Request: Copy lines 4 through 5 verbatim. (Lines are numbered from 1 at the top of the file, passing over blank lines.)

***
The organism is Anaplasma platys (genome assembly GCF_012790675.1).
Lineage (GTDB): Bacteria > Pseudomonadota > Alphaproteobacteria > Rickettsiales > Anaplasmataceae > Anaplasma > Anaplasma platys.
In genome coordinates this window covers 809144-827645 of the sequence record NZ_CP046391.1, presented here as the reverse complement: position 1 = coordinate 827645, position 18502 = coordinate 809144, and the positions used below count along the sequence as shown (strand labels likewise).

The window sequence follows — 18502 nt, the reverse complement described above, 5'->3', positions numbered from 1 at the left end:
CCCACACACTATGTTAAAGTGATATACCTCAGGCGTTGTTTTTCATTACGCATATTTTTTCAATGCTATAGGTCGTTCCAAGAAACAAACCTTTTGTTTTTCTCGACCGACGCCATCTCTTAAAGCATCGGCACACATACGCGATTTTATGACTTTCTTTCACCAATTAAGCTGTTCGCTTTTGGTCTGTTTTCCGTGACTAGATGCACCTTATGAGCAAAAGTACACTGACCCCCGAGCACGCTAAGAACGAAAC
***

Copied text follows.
The window sequence follows — 18502 nt, the reverse complement described above, 5'->3', positions numbered from 1 at the left end:
CCCACACACTATGTTAAAGTGATATACCTCAGGCGTTGTTTTTCATTACGCATATTTTTTCAATGCTATAGGTCGTTCCAAGAAACAAACCTTTTGTTTTTCTCGACCGACGCCATCTCTTAAAGCATCGGCACACATACGCGATTTTATGACTTTCTTTCACCAATTAAGCTGTTCGCTTTTGGTCTGTTTTCCGTGACTAGATGCACCTTATGAGCAAAAGTACACTGACCCCCGAGCACGCTAAGAACGAAAC